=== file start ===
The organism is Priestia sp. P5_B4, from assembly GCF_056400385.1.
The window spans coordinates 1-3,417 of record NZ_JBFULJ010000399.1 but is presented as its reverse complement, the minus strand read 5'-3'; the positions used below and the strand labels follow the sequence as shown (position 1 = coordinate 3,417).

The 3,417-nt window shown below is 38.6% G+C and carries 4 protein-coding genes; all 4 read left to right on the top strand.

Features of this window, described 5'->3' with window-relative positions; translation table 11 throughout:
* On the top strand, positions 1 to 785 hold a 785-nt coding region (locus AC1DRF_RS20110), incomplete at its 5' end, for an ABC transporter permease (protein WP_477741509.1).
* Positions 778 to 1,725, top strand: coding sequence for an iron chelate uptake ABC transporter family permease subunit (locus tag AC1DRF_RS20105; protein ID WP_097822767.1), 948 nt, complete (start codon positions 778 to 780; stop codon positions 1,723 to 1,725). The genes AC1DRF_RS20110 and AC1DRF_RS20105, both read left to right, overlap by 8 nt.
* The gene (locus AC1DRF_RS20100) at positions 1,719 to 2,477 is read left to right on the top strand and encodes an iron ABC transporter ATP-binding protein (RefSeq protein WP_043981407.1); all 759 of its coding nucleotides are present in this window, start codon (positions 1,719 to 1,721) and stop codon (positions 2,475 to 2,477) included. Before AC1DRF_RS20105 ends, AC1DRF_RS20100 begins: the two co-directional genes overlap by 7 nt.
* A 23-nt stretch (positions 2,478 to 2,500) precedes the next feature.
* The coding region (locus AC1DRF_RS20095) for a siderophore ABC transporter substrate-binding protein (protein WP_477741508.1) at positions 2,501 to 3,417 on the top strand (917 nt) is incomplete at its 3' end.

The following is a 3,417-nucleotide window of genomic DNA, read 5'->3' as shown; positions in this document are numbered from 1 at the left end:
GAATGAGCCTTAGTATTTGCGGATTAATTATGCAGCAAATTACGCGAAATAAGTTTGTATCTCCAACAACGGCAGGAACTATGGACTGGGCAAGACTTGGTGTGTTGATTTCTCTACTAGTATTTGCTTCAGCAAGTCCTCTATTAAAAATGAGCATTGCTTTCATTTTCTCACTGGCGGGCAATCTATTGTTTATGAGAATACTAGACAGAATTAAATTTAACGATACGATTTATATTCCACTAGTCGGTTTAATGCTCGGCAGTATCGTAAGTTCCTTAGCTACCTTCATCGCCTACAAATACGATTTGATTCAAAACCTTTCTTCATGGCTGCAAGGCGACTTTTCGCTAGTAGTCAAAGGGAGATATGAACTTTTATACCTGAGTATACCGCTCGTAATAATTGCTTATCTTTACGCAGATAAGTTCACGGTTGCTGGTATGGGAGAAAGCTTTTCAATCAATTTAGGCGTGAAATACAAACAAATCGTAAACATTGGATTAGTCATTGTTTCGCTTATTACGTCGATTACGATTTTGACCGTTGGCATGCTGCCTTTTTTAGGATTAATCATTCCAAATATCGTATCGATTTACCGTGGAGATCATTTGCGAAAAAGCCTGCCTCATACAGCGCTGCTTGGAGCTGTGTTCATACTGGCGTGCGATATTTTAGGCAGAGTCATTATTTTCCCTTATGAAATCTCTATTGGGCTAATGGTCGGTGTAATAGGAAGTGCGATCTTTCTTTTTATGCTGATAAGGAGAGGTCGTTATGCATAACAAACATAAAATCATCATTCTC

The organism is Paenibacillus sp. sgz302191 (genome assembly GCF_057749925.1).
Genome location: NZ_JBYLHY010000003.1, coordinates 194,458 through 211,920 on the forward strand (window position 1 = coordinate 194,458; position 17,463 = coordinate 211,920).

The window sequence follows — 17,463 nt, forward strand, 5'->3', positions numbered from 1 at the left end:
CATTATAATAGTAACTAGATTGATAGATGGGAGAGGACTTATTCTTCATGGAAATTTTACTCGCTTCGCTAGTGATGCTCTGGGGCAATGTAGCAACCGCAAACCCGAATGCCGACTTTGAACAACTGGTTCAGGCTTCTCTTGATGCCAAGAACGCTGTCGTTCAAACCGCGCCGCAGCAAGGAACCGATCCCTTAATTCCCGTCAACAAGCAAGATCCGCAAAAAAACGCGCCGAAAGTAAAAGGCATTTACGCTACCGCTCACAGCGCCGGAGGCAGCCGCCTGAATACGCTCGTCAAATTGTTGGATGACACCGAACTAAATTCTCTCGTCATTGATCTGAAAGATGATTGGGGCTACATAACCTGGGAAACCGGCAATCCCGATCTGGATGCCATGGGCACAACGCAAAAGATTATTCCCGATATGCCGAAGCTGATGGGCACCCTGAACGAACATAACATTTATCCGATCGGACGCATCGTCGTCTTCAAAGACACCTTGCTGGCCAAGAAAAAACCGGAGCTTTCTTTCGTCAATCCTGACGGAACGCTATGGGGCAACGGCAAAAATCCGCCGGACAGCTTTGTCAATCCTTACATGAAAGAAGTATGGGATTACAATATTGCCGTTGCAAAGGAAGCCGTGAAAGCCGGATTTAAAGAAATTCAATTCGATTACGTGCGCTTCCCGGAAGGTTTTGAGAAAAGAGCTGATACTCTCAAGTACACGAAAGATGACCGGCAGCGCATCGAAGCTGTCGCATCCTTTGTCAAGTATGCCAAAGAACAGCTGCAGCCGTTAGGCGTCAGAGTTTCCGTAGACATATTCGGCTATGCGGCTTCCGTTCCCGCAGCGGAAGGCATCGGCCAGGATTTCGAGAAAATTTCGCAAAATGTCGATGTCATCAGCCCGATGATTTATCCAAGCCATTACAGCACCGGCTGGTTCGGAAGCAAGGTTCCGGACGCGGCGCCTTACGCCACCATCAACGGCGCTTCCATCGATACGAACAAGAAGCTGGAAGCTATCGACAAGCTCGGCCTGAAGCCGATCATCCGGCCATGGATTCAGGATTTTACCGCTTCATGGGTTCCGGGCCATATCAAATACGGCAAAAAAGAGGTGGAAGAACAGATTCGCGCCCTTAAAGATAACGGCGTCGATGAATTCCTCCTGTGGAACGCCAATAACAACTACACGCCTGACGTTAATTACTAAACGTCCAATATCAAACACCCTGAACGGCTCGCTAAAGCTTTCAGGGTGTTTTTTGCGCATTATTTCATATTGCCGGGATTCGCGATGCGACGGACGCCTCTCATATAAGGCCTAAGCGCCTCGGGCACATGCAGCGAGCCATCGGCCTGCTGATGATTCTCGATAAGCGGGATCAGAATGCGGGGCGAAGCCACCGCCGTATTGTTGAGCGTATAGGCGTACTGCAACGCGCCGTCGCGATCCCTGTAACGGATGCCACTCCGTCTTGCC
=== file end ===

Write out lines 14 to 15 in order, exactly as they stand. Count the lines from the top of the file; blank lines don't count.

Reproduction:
The window sequence follows — 17,463 nt, forward strand, 5'->3', positions numbered from 1 at the left end:
CATTATAATAGTAACTAGATTGATAGATGGGAGAGGACTTATTCTTCATGGAAATTTTACTCGCTTCGCTAGTGATGCTCTGGGGCAATGTAGCAACCGCAAACCCGAATGCCGACTTTGAACAACTGGTTCAGGCTTCTCTTGATGCCAAGAACGCTGTCGTTCAAACCGCGCCGCAGCAAGGAACCGATCCCTTAATTCCCGTCAACAAGCAAGATCCGCAAAAAAACGCGCCGAAAGTAAAAGGCATTTACGCTACCGCTCACAGCGCCGGAGGCAGCCGCCTGAATACGCTCGTCAAATTGTTGGATGACACCGAACTAAATTCTCTCGTCATTGATCTGAAAGATGATTGGGGCTACATAACCTGGGAAACCGGCAATCCCGATCTGGATGCCATGGGCACAACGCAAAAGATTATTCCCGATATGCCGAAGCTGATGGGCACCCTGAACGAACATAACATTTATCCGATCGGACGCATCGTCGTCTTCAAAGACACCTTGCTGGCCAAGAAAAAACCGGAGCTTTCTTTCGTCAATCCTGACGGAACGCTATGGGGCAACGGCAAAAATCCGCCGGACAGCTTTGTCAATCCTTACATGAAAGAAGTATGGGATTACAATATTGCCGTTGCAAAGGAAGCCGTGAAAGCCGGATTTAAAGAAATTCAATTCGATTACGTGCGCTTCCCGGAAGGTTTTGAGAAAAGAGCTGATACTCTCAAGTACACGAAAGATGACCGGCAGCGCATCGAAGCTGTCGCATCCTTTGTCAAGTATGCCAAAGAACAGCTGCAGCCGTTAGGCGTCAGAGTTTCCGTAGACATATTCGGCTATGCGGCTTCCGTTCCCGCAGCGGAAGGCATCGGCCAGGATTTCGAGAAAATTTCGCAAAATGTCGATGTCATCAGCCCGATGATTTATCCAAGCCATTACAGCACCGGCTGGTTCGGAAGCAAGGTTCCGGACGCGGCGCCTTACGCCACCATCAACGGCGCTTCCATCGATACGAACAAGAAGCTGGAAGCTATCGACAAGCTCGGCCTGAAGCCGATCATCCGGCCATGGATTCAGGATTTTACCGCTTCATGGGTTCCGGGCCATATCAAATACGGCAAAAAAGAGGTGGAAGAACAGATTCGCGCCCTTAAAGATAACGGCGTCGATGAATTCCTCCTGTGGAACGCCAATAACAACTACACGCCTGACGTTAATTACTAAACGTCCAATATCAAACACCCTGAACGGCTCGCTAAAGCTTTCAGGGTGTTTTTTGCGCATTATTTCATATTGCCGGGATTCGCGATGCGACGGACGCCTCTCATATAAGGCCTAAGCGCCTCGGGCACATGCAGCGAGCCATCGGCCTGCTGATGATTCTCGATAAGCGGGATCAGAATGCGGGGCGAAGCCACCGCCGTATTGTTGAGCGTATAGGCGTACTGCAACGCGCCGTCGCGATCCCTGTAACGGATGCCACTCCGTCTTGCC